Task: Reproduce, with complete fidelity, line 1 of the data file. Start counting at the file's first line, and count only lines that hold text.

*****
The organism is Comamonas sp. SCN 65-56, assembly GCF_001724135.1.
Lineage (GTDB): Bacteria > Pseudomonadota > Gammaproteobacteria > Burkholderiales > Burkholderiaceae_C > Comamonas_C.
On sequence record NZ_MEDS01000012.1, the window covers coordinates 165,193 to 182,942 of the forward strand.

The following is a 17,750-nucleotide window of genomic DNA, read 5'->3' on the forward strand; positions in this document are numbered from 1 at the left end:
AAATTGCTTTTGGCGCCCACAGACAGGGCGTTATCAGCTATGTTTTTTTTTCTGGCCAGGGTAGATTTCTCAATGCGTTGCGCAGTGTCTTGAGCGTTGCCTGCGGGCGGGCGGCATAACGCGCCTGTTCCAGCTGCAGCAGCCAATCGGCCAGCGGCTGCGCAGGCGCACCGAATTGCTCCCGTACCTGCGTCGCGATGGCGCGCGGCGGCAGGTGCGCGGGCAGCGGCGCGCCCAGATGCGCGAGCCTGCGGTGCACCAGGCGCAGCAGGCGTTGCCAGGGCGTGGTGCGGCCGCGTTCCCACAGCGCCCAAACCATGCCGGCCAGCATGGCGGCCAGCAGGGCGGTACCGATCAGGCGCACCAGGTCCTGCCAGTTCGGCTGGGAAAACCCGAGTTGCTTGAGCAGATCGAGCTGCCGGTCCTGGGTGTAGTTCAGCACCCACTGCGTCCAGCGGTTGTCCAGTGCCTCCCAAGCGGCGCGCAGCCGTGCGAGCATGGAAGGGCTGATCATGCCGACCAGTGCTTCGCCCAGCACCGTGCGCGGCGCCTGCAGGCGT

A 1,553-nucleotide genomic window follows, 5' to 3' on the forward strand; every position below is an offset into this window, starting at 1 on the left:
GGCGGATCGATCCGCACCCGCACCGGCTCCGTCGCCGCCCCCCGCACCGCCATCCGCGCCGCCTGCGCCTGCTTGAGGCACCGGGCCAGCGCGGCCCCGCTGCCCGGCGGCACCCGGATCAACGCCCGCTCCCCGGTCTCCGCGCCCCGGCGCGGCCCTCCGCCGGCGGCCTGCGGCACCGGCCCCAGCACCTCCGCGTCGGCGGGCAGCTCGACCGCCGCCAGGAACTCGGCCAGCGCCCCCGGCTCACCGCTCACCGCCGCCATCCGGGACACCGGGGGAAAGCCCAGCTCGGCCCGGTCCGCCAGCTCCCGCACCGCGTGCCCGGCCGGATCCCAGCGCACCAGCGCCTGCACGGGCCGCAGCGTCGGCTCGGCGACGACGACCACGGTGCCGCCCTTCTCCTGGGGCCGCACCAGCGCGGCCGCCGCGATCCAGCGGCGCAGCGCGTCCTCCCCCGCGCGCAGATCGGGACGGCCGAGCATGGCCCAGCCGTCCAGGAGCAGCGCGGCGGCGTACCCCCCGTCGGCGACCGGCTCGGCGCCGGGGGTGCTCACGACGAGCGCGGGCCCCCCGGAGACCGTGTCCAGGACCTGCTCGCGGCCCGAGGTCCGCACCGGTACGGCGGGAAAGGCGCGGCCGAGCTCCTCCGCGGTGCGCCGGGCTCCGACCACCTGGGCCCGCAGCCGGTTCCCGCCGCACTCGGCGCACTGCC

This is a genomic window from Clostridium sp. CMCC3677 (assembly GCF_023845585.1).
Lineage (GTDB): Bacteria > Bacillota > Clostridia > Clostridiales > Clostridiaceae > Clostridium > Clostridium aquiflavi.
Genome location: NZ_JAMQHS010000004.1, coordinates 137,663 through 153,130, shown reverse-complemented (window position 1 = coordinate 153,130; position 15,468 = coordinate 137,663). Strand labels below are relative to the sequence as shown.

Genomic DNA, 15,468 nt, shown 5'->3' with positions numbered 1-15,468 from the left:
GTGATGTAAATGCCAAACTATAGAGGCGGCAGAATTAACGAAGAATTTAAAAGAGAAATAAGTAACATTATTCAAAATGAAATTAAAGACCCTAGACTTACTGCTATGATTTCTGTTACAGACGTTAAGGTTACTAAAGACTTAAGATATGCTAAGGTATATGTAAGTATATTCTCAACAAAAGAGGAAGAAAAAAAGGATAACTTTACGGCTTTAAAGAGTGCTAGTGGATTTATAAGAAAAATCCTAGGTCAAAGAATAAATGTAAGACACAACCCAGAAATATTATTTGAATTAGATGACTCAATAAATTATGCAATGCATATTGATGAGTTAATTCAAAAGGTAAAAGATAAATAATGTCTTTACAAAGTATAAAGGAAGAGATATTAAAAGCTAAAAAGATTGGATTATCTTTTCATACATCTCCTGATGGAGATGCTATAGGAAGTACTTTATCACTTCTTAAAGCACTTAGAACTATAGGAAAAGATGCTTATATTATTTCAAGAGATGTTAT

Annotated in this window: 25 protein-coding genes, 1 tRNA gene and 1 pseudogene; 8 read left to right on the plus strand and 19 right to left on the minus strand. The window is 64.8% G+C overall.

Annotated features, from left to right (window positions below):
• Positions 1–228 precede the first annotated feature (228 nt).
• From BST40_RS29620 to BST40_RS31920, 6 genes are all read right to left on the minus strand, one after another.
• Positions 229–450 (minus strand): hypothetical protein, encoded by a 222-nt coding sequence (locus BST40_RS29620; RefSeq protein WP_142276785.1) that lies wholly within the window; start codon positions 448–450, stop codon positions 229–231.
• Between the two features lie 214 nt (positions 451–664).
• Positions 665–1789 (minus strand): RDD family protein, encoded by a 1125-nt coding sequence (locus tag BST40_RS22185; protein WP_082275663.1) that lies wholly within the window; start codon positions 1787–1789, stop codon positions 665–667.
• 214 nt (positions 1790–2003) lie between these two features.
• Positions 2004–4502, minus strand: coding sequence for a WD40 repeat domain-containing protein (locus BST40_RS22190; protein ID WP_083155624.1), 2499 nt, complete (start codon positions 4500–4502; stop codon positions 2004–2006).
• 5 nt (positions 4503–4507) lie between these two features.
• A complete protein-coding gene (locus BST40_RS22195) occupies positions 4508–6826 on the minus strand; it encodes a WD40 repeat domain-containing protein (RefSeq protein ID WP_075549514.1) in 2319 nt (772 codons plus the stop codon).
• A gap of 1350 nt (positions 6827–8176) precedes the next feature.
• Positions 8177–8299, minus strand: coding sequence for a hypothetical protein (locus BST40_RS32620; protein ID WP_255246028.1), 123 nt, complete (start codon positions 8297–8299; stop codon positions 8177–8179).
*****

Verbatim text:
The organism is Comamonas sp. SCN 65-56, assembly GCF_001724135.1.